Lake Baikal in South east Siberia is the oldest and deepest lake in the world. Some 330 rivers flow into the lake but only one, River Angara, drains out of it.
Baikal, the master spirit of the great lake, had 337 daughters, one more beautiful than the other. Some of them had eyes that matched the blue of the skies while the others had eyes that sparkled green like the leaves of the birch trees. And the fairest of them was young Angara. All of them were content to live in his protective care.
The lovely Angara had many suitors but none would she even consider. One day a brave young man by the name of Yenisey came to their land from the high mountains where the snow was deep. When he saw Angara it was love at first sight for both of them.
Angara and Yenisey desired to marry each other but decided to keep their plans a secret because they knew that father Baikal would not give his consent so easily. “Wait for me, dearest Angara, I’ll come back for you,” Yenisey told her as he took his leave. Before leaving he gave her a white bird as a gift.
A few days later, Prince Irkut came to visit Baikal. On seeing Angara, he too desired to marry her and asked her father for her hand. Baikal immediately agreed. Of course neither the father nor the prospective groom thought to ask the girl her opinion.
After Irkut left, Baikal announced the wedding plans to his family and began making the preparations. Poor Angara! She knew that if she told her father about Yenisey and her own plans for herself, he would be furious. Yenisey and she had got engaged in secret and she had told no one about it.
She hastily wrote a message for Yenisey asking him to hurry back and sent it with the white bird he had gifted her. “Go little bird, and take this message north where Yenisey’s home is… he has to come back for me real soon,” she whispered to the bird as she set it free. The bird soared into the skies and disappeared from sight.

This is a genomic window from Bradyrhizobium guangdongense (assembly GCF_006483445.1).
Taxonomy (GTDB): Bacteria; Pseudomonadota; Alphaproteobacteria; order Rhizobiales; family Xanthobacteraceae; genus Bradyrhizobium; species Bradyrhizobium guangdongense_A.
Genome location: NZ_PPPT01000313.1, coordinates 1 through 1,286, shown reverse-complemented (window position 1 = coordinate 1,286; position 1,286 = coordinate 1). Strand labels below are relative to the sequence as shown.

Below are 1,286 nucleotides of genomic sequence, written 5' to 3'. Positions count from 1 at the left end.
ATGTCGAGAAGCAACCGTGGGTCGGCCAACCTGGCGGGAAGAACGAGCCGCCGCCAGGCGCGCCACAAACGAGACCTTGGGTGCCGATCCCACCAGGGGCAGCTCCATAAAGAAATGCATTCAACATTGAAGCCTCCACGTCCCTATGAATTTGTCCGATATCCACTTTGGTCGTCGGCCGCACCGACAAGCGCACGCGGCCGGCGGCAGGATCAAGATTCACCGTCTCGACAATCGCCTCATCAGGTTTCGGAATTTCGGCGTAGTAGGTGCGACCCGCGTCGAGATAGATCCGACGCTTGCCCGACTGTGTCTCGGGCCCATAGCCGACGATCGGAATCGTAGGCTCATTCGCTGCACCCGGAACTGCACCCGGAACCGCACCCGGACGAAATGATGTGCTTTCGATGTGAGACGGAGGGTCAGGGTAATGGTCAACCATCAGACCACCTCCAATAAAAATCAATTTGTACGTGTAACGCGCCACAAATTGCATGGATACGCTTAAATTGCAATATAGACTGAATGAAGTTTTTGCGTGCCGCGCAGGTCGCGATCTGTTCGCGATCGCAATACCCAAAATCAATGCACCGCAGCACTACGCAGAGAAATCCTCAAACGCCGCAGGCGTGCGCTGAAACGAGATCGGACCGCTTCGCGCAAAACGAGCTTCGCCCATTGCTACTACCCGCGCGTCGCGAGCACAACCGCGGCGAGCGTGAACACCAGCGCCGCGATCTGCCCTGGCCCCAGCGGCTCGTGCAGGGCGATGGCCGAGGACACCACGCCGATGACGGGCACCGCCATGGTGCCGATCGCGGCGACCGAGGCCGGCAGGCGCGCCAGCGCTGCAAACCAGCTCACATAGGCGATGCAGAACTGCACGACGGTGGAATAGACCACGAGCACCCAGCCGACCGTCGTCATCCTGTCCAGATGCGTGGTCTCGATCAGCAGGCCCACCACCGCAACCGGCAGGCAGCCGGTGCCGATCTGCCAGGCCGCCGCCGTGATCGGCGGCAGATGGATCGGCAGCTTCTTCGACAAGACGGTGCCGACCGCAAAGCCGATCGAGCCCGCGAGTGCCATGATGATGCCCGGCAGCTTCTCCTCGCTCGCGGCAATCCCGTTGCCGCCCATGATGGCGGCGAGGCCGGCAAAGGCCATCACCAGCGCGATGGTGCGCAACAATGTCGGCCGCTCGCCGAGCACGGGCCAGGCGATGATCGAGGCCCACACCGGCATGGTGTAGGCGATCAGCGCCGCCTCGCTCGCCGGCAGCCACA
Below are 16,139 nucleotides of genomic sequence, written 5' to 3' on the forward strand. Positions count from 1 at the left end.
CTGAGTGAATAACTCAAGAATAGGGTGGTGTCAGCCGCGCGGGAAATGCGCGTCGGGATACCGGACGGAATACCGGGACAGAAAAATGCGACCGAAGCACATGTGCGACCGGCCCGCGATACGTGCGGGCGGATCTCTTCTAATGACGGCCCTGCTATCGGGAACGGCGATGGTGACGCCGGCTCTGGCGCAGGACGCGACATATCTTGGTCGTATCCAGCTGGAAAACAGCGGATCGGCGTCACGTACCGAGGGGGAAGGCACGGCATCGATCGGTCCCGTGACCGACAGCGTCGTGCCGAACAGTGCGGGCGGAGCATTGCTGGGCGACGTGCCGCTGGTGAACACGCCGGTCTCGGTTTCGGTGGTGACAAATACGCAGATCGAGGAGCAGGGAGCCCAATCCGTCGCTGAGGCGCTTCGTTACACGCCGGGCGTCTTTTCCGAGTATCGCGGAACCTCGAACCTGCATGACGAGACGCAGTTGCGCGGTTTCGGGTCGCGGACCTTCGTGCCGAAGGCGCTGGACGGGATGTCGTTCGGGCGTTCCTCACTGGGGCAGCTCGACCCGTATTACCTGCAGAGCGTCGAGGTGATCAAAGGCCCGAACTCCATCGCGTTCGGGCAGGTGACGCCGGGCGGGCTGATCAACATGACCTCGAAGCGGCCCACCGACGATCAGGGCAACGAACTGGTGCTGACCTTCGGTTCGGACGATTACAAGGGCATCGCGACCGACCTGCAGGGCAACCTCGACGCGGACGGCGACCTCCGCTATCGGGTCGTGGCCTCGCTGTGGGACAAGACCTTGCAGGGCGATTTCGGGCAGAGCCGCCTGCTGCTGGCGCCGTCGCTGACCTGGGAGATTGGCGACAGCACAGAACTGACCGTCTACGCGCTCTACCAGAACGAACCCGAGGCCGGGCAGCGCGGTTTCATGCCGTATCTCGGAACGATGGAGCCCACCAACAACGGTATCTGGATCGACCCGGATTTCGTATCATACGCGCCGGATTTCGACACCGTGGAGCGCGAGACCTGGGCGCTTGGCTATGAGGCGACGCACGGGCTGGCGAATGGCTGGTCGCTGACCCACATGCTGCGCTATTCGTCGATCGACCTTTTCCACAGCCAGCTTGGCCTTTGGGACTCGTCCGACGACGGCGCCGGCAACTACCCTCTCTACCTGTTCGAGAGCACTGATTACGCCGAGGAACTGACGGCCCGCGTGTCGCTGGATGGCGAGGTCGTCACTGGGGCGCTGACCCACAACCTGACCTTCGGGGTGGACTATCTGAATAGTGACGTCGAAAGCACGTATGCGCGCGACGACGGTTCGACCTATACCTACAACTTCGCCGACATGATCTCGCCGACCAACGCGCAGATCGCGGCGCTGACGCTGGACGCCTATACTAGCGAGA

Many days passed as Angara waited for Yenisey‘s return. She knew his home was a long way up north and it would take days for the bird to get there with the message. But news came that Irkut was coming down with his brother Akha from their home in the Sayan Mountains.
“As soon as they arrive we’ll have the wedding,” announced father Baikal to everyone. Again he failed to notice the bride did not seem particularly happy about it.
The wedding preparations began in earnest and Angara was getting increasingly anxious that there was no word from Yenisey yet.
There’s no point in waiting for Yenisey any longer for it’ll be too late, thought she and made plans to go to him herself. So in the middle of a particularly dark night, she stole a horse and dashed off northwards. When Baikal noticed that she had gone, he was very angry indeed. He chased after her and found her at a distance. Full of fury, he picked up a huge boulder and threw it at her. The rock missed her but caught her dress, but Angara got away.
When Irkut and his brother arrived and found out what had happened, they chased after her. On and on they rode north. After they had travelled quite a distance, Irkut’s horse collapsed. “My horse will take me no more, brother,” he told Ankha, “now you carry on and find her.” Ankha rode on further but before long, his horse too fell down with exhaustion and died.
Meanwhile Angara turned west and met up with Yenisey. They were soon married and Angara never returned home afterward. And now you have only River Angara flowing out of Baikal while all her spinster sisters flow into the lake, never to leave.
Where Irkut’s horse fell, the Irkut river flows into Angara from the Tunken valley while where Akha’s horse collapsed, river Ankha flows into Angara at the eastern Sayan Mountains. Turning west Angara and Yenisey rivers unite at the Tuva border, forming one of the largest rivers of Siberia.
As for the boulder her father threw at Ankara, it still stands where the river begins and is known as the Shaman’s stone.
This magic stone can grant your wishes, the locals say.